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Houses from Kya Sands and Bloubosrand in Cape Town. Johnny Miller / Unequal Scenes

Living in one’s head rent-free is an expression people on the Internet use to mean being obsessed by something. That irritating colleague you complain about all the time lives in your head rent-free. That joke you think about every day do so as well.

It’s a great expression because it hints at a fundamental truth about the internet and society nowadays.

To thrive, you need to own some real-estate in the global consciousness. The quality of your work does not matter if it never reaches the right audience. You need to occupy a place in people’s minds. But the supply is limited, and there’s intense competition for people’s attention from all kinds of actors.

So there are two ways you can do this:

1) You can choose to pay for a property.

That’s advertising - and that’s what I do for a living. It works okay but it’s getting more and more difficult to manage. In 2012, you could pick a semi-decent product, run some mediocre ads on Facebook - with insane targeting options like race or religion - and make a killing. But nowadays, social advertising is so saturated that it has famously become very costly. And there is no place for amateurism no more. The quality of your ad copy can not be an afterthought anymore, it can be the reason you reach your quarter objectives or not. Not unlike the real estate market in places like San Francisco or London, it’s only worth it if you make a lot of money out of it. For everyone else, it’s not a viable option.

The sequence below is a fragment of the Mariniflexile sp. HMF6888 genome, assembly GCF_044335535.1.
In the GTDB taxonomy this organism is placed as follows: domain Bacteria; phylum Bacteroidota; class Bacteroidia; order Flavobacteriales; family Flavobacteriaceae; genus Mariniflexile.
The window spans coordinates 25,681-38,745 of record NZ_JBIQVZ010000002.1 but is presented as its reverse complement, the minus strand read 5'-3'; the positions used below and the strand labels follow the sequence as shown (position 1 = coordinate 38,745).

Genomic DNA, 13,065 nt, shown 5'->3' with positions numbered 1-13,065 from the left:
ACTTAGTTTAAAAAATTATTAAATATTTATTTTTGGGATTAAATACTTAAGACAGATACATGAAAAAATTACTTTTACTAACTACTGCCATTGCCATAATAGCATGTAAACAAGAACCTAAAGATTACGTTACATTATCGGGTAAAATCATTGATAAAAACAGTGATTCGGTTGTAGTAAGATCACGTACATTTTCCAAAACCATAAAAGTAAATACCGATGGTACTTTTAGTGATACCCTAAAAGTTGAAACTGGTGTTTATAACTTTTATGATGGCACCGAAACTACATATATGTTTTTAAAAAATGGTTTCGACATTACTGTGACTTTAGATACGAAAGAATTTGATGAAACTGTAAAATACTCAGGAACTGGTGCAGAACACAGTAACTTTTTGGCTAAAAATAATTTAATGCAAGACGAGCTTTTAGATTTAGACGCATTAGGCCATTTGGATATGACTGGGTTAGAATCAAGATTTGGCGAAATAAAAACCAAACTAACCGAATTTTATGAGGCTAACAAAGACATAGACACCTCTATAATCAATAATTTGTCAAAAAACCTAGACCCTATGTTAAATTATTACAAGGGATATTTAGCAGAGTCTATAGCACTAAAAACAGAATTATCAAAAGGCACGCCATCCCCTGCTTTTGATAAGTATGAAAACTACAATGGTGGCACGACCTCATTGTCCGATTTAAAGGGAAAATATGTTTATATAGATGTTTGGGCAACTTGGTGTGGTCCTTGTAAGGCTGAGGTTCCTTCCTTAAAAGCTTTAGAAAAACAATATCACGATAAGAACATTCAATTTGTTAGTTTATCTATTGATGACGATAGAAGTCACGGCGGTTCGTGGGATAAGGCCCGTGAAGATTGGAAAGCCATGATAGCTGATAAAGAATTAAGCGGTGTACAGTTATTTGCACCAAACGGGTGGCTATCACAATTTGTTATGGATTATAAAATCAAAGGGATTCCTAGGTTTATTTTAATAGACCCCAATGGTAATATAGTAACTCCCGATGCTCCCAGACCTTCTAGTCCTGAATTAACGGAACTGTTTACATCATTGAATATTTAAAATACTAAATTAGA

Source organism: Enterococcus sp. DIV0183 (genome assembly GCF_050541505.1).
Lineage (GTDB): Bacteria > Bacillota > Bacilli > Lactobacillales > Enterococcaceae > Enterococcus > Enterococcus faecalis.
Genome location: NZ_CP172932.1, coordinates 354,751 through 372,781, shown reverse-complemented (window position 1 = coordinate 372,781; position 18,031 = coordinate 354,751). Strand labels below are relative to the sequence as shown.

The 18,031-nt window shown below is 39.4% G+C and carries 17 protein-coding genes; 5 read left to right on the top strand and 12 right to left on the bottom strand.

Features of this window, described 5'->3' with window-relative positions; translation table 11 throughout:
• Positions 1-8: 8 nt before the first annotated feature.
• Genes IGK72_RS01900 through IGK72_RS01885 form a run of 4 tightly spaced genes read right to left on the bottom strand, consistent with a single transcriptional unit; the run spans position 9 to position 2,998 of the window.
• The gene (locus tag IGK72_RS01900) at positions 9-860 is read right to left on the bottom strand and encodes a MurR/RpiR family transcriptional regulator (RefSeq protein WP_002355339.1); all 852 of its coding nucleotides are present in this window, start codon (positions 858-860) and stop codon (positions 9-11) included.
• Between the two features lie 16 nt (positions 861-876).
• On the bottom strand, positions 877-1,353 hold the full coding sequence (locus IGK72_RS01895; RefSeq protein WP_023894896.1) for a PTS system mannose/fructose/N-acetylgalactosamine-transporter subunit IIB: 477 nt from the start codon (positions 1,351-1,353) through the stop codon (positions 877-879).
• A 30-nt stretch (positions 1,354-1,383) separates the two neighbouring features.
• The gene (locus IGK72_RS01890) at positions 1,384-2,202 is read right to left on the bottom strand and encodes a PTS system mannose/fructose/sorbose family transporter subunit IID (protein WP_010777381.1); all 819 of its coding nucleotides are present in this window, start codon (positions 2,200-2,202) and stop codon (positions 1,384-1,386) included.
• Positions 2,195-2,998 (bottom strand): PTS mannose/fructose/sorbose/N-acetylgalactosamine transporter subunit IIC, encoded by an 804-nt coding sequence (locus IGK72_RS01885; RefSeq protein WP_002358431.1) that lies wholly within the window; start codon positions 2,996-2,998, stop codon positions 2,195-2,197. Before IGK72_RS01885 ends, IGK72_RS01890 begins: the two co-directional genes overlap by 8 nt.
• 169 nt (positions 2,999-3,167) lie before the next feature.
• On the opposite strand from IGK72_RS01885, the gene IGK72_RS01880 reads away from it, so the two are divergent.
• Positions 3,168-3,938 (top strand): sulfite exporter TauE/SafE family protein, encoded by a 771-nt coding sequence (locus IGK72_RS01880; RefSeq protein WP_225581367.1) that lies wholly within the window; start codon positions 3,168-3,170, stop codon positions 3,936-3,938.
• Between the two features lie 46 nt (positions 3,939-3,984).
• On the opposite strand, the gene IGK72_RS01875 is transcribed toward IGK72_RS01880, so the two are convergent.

2) You can seek to live rent-free.

I recently read a very popular French graphic memoir, The Arab of the Future. The author shares his experience of growing up in Lybia in the 80s, where Prime Minister Gaddafi abolished private property. Every apartment was actually rent-free. But it meant that anyone could claim the place you called home for themselves if they found it while you weren’t in it.
That’s true for the Internet as well. You can upload a popular Tik-Tok video that will take up some space in people’s minds for a while, but this property is ephemeral. You’ll need to work hard and rigorously to keep this place, and even more so to expand it.

Is it really coincidental that the person who exemplified this attention-as-real-estate idea the most during these last years is an actual real estate mogul?

If you’d like to read more on the subject of attention as a resource, check out :

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